# Hawking Mass in Schwarzschild Spacetime

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1. Aug 23, 2013

### darida

1. The problem statement, all variables and given/known data

Metric signature: $- + + +$

Schwarzschild metric:

$dS^{2}=-(1-\frac{2M}{r})dt^{2}+(1-\frac{2M}{r})^{-1}dr^{2}+r^{2}d\theta^{2}+r^{2}(sin\theta)^{2}d\phi^{2}$

Second fundamental form:

$h_{ij}=g_{kl}\Gamma^{k}_{ij}n^{l}$

where:

$i=1,2$
$j=1,2$
$n^{l}=(0,1,0,0)=$normal vector

Mean curvature:

$H=g^{ij}h_{ij}$

Hawking mass:

$m_{H}(\Sigma)=\sqrt{\frac{Area \Sigma}{16\pi}}(1-\frac{1}{16\pi}\int_{\Sigma}{H^2}d\sigma)$

2. Relevant equations

1) Prove that in the Schwarzschild metric, the Hawking mass of any sphere $S_{r}$ about the central mass is equal to $M$.

2) How to find the normal vector $n^{l}$ (as shown above)?

3. The attempt at a solution

I have tried to find the Hawking mass but it's not equal to $M$. Maybe it's because I used the wrong normal vector?

2. Aug 23, 2013

### Staff: Mentor

To find an error, it would be useful if you show what you did and what you got as result.

3. Aug 23, 2013

### darida

Here is what I did:

Second fundamental form:

$h_{11}=g_{00}\Gamma^{0}_{11}n^{0}+g_{11}\Gamma^{1}_{11}n^{1}+g_{22} \Gamma^{2}_{11}n^{2}+g_{00}\Gamma^{3}_{11}n^{3}$
$h_{11}=g_{11}\Gamma^{1}_{11}n^{1}$
$h_{11}=-\frac{M}{(r-2M)^{2}}$

$h_{12}=g_{00}\Gamma^{0}_{12}n^{0}+g_{12}\Gamma^{1}_{12}n^{1}+g_{22} \Gamma^{2}_{12}n^{2}+g_{00}\Gamma^{3}_{12}n^{3}$
$h_{12}=g_{11}\Gamma^{1}_{12}n^{1}$
$h_{12}=0$

$h_{21}=h_{12}=0$

$h_{22}=g_{00}\Gamma^{0}_{22}n^{0}+g_{12}\Gamma^{1}_{22}n^{1}+g_{22} \Gamma^{2}_{22}n^{2}+g_{00}\Gamma^{3}_{22}n^{3}$
$h_{22}=g_{11}\Gamma^{1}_{22}n^{1}$
$h_{22}=-r$

Mean curvature:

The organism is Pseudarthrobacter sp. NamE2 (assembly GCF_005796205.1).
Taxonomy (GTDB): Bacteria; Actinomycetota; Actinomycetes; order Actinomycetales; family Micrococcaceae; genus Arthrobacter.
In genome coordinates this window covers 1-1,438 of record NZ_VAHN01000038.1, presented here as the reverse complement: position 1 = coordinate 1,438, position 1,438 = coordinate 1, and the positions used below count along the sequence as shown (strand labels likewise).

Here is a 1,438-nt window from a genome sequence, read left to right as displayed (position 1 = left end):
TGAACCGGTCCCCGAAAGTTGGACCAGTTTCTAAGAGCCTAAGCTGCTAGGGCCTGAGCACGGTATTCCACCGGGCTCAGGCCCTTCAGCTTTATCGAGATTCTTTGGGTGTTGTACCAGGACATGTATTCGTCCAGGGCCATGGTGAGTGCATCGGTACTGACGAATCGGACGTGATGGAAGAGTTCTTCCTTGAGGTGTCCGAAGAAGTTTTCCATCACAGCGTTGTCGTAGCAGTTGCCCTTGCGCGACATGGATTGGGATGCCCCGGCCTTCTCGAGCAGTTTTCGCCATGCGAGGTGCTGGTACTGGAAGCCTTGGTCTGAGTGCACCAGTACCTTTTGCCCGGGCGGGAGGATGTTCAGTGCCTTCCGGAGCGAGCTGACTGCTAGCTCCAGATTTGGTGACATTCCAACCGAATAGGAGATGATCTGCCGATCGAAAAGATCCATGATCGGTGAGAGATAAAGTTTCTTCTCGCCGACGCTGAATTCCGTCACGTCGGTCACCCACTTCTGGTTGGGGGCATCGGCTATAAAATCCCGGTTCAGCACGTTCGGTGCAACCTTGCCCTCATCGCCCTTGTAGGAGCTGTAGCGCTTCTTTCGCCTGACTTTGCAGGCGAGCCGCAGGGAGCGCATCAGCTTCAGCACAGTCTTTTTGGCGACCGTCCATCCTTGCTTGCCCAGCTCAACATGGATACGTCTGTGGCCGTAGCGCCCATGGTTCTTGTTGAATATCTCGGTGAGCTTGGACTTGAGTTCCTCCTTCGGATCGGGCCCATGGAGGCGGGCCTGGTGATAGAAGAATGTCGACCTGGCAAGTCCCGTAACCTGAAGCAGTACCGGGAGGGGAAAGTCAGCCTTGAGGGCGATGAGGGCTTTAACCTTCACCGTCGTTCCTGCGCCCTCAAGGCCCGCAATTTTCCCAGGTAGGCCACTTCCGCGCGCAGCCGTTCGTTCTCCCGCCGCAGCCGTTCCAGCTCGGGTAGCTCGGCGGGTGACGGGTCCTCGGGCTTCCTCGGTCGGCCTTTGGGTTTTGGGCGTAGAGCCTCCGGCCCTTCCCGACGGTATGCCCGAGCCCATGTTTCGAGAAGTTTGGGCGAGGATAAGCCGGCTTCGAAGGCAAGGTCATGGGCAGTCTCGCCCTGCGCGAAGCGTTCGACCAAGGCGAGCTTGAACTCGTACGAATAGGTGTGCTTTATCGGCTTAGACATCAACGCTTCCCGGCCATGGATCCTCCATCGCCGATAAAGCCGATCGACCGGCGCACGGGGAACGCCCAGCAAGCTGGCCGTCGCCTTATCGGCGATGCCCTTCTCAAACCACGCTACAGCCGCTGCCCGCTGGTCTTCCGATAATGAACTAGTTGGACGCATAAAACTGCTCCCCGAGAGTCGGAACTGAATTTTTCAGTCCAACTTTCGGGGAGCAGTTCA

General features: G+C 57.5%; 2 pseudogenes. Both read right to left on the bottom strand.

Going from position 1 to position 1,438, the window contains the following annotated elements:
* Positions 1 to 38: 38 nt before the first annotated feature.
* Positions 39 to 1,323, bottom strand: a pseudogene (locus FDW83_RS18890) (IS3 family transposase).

$H=g^{11}h_{11}+g^{12}h_{12}+g^{21}h_{21}+g^{22}h_{22}$
$H=\frac{(M-r)}{r(r-2M)}$

$H^2=(\frac{(M-r)}{r(r-2M)})^2$
$H^2=\frac{M^{2}-2Mr+r^2}{(r^2)(r^{2}-4Mr+4M^{2}}$

Area:

$S_{r}=\int^{2\pi}_{0}\int^{\pi}_{0} r^{2} sin\theta d\theta d\phi$
$S_{r}=4 \pi r^{2}$

$\frac{1}{6 \pi}\int_{S} H^{2} d \sigma$
$=\frac{1}{6 \pi}\int^{2\pi}_{0}\int^{\pi}_{0} H^{2} r^{2} sin\theta d\theta d\phi$
$=\frac{M^{2}-2Mr+r^2}{4 (4M^{2}-4Mr+r^2)}$

Hawking mass:

$m_{H}(S_{r})=\sqrt{\frac{Area S_{r}}{16\pi}}(1-\frac{M^{2}-2Mr+r^2}{4 (4M^{2}-4Mr+r^2)})$
$m_{H}(S_{r})=\sqrt{\frac{4 \pi r^{2}}{16\pi}}(1-\frac{M^{2}-2Mr+r^2}{4 (4M^{2}-4Mr+r^2)})$
$m_{H}(S_{r})≠M$ ???Why???

4. Aug 23, 2013

### TSny

I am not familiar with Hawking mass. But I will just make a couple of observations.

You are considering a 2D spherical surface surrounding the mass M. The coordinates intrinsic to this surface are $\theta$ and $\phi$. So I would think that in defining the second fundamental form for this surface that the indices $i$ and $j$ would take on values of 2 or 3 (instead of 1 or 2).

Also, I think you need to normalize the normal vector $n^l$.

If I make these changes, I find that your expression for the Hawking mass reduces to M.

5. Aug 23, 2013

### darida

Well, I just did some calculation with those changes, but then $m_{H}(S_{r})=0$:

Christoffel Symbols:

$\Gamma^{0}_{01}=\Gamma^{0}_{10}=-\frac{M}{2Mr-r^{2}}$

$\Gamma^{1}_{00}=\frac{M(-2M+r)}{r^{3}}$

$\Gamma^{1}_{11}=\frac{M}{2Mr-r^{2}}$

$\Gamma^{1}_{22}=2M-r$

$\Gamma^{1}_{33}=(2M-r)(sin \theta)^2$

$\Gamma^{2}_{12}=\Gamma^{2}_{21}=\Gamma^{3}_{13}=\Gamma^{3}_{31}=\frac{1}{r}$

$\Gamma^{2}_{33}=-sin \theta cos \theta$

$\Gamma^{3}_{23}=\Gamma^{3}_{32}=cot \theta$

Normalized Normal Vector:

$\hat{n}^l=\frac{n^l}{|n^l|}=(0,1,0,0)=n^l$

Second fundamental form:

$h_{22}=g_{00}\Gamma^{0}_{22}n^{0}+g_{11}\Gamma^{1}_{22}n^{1}+g_{22} \Gamma^{2}_{22}n^{2}+g_{33}\Gamma^{3}_{22}n^{3}$
$h_{22}=g_{11}\Gamma^{1}_{22}n^{1}$
$h_{22}=-r$

$h_{23}=g_{00}\Gamma^{0}_{23}n^{0}+g_{11}\Gamma^{1}_{23}n^{1}+g_{22} \Gamma^{2}_{23}n^{2}+g_{33}\Gamma^{3}_{23}n^{3}$
$h_{23}=g_{11}\Gamma^{1}_{23}n^{1}$
$h_{23}=0$